The new labels do not impact the personal accounts of heads of state, such as that of President Donald Trump.
- Twitter is adding new labels to the profiles of government officials and state-affiliated media to provide more context to users on the platform on the authors of tweets that are circulated.
- The labels impact the accounts of US officials like Secretary of State Mike Pompeo but do not affect personal accounts of heads of state such as that of President Donald Trump.
- The move comes in the lead up to the 2020 presidential election and as social media companies continue to combat misinformation on their platforms.
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If you click on the Twitter profile of Secretary of State Mike Pompeo, you'll notice a tiny grey flag under his name with a banner reading "US government account."
In a company blog post, Twitter said it will add new labels to the accounts of key government officials, including Pompeo, as well as foreign ministers, key diplomatic leaders, official spokespeople, and institutional entities.
—Secretary Pompeo (@SecPompeo) August 5, 2020
Labels will also be added to the profiles of state-affiliated media entities, such as China's Xinhua News and Russia's RT, as BBC notes. The company will no longer promote state-affiliated media accounts through its recommendation systems, like on its home timelines.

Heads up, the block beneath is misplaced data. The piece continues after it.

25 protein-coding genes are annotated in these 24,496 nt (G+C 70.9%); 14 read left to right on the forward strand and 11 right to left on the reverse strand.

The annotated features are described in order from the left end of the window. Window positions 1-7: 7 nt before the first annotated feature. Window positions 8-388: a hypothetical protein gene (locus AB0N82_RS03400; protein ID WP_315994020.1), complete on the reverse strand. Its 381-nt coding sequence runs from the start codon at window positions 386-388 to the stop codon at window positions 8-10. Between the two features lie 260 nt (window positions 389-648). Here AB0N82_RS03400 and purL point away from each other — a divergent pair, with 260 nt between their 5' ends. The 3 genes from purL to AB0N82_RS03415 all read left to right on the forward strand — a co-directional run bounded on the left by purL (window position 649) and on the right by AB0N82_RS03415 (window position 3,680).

However, it won't affect the personal accounts of heads of state, such as President Donald Trump. His account @realdonaldtrump does not have a label while his official account, @POTUS, does. Twitter said it's not labeling the personal accounts since "these accounts enjoy widespread name recognition, media attention, and public awareness."
By clicking on the banners, users will be redirected to a page explaining the policy. Twitter has already had labels placed on the profiles of candidates and elected officials.
Twitter's new labels come as the 2020 US presidential election draws closer and as social media companies continue to combat misinformation on their platforms.
The company said it has plans to eventually expand the labels to more countries in the future.
"We believe this is an important step so that when people see an account discussing geopolitical issues from another country, they have context on its national affiliation and are better informed about who they represent," Twitter said in the blog post.